Money managers are very pessimistic about global economic growth, due to concerns over trade wars and a possible recession, said Bank of America Merrill Lynch's monthly fund manager survey released Tuesday.
Of the managers surveyed, a net 50% expect global growth to weaken over the next year, down 46 percentage points from last month — a record high. Meanwhile, 87% of investors surveyed say the global economy is in the late cycle — also a record high.
Meanwhile, the percentage of investors expecting higher short-term rates has dropped to net -10%, the lowest level since 2008.
A net 41% of investors surveyed expect earnings per share to deteriorate in the next year, the second biggest monthly collapse in the survey's 23-year history.
Only 9% of managers expect higher the global consumer price index to move higher in the next year, down 30 percentage points from last month and the most bearish inflation outlook since August 2012.
The average cash balance rose to 5.6% from 4.6% for each of the last three months, marking the biggest jump in cash since the debt ceiling crisis in 2011. Investor allocation to cash jumped 10 percentage points from last month to net 43% overweight.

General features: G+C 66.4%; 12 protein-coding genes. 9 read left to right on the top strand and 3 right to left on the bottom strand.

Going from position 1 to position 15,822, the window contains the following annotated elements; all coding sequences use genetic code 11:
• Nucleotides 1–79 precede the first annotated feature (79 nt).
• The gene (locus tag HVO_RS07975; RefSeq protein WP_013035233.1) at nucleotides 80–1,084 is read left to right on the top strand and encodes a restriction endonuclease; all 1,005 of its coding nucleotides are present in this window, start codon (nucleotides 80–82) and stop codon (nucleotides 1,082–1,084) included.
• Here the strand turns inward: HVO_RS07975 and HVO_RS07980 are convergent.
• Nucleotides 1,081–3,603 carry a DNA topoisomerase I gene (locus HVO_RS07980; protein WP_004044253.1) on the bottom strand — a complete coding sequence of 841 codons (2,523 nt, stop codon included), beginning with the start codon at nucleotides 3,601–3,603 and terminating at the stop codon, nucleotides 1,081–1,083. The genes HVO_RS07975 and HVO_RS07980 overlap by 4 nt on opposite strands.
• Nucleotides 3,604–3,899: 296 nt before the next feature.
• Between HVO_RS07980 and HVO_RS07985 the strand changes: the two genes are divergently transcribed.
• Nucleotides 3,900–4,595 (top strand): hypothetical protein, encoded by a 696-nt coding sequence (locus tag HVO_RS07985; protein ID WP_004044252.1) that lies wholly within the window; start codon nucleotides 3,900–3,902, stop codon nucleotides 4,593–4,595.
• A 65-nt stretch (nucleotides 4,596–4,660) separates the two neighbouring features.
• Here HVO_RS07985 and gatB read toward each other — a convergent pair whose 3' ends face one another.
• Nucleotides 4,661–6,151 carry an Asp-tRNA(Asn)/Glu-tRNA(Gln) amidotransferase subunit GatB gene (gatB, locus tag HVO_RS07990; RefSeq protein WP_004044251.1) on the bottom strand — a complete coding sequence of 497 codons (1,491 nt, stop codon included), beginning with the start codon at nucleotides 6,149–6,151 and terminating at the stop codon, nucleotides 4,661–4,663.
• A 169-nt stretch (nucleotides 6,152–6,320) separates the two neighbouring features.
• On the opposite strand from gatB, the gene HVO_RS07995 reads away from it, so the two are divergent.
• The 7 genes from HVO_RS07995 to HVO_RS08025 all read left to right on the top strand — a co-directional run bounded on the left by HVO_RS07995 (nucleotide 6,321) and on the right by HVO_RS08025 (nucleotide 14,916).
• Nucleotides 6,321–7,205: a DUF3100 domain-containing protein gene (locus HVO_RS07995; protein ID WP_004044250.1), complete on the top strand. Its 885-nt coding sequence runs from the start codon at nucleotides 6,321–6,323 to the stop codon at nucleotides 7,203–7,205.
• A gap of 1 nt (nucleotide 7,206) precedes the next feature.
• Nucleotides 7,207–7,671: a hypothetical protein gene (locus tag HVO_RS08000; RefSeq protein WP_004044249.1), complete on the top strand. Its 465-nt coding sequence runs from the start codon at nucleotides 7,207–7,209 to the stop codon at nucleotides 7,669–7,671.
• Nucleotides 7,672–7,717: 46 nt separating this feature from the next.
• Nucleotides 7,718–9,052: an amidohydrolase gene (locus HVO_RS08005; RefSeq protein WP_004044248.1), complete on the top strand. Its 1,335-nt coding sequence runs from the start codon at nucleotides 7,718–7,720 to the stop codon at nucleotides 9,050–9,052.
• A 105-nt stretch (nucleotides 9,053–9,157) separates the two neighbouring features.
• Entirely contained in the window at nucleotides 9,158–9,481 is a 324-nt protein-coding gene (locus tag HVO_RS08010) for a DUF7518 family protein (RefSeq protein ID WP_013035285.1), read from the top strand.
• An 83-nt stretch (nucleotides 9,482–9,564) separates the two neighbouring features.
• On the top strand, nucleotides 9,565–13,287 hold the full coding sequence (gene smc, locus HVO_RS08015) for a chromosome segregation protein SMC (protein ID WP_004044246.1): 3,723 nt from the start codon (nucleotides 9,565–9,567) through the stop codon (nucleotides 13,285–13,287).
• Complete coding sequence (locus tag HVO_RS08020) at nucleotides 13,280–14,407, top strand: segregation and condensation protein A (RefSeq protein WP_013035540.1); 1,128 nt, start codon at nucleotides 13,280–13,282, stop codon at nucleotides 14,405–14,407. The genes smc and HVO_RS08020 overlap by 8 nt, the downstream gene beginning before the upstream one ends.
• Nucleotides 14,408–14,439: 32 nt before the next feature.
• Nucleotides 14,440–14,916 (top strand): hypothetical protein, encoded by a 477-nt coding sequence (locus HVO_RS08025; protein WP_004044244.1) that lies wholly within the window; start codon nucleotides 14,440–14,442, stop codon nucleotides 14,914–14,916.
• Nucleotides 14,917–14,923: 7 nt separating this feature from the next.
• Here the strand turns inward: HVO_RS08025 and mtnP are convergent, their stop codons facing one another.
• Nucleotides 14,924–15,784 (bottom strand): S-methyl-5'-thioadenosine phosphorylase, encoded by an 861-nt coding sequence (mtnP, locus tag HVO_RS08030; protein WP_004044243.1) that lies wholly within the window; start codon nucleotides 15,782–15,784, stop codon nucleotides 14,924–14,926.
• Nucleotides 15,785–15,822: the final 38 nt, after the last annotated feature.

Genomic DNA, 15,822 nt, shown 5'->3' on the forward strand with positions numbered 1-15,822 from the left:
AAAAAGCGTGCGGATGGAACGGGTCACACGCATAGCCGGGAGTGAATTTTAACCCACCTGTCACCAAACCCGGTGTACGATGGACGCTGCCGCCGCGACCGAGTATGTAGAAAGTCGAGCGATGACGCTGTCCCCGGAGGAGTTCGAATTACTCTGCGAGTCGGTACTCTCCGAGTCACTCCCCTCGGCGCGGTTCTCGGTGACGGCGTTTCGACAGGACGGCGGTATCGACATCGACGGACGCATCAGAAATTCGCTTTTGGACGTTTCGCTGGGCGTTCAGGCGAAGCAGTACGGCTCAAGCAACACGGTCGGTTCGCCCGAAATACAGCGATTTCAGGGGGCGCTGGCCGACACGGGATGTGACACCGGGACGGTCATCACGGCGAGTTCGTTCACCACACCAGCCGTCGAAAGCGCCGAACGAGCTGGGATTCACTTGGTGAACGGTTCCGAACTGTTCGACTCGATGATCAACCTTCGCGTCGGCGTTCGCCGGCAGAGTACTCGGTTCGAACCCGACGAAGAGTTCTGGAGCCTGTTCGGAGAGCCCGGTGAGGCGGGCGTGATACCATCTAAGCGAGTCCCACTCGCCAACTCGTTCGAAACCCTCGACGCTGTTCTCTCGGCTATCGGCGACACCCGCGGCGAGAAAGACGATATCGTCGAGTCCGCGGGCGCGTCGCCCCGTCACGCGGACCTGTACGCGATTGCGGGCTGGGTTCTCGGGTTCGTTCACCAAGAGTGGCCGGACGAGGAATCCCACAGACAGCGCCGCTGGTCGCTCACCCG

Meanwhile, the average allocation to global equities dropped 32 percentage points to net 21% underweight, the lowest allocation to equities since March 2009 and second biggest one-month drop on record.
Bond allocations went up 12 percentage points to net 22% underweight, the highest level since September 2011, as dovish central banks, falling inflation expectations and a risk-off sentiment continue to drive interest rates lower.
The June survey found investors have rotated to defensive plays (staples, utilities, bonds and cash) from cyclical ones (equities, banks, Europe and tech).
A record net 60% of investors surveyed find the U.S. dollar overvalued, up 16 percentage points from the month before.
More than half of respondents (56%) cite a trade war as the top of their list of biggest concerns, up 19 percentage points from the month before. Monetary policy impotence (11%), U.S. politics (9%) and a slowdown in China (9%) also top the list of investor concerns.
"Investors have not been this bearish since the global financial crisis, with pessimism driven by trade war and recession concerns," said Michael Hartnett, chief investment strategist at BofA Merrill Lynch Global Research, in a news release about the survey results. "The tactical 'pain trade' is higher yields and higher stocks, particularly if the Fed cuts rates on Wednesday."
The survey of 230 money managers representing a total of $645 billion in assets under management was conducted June 7-13.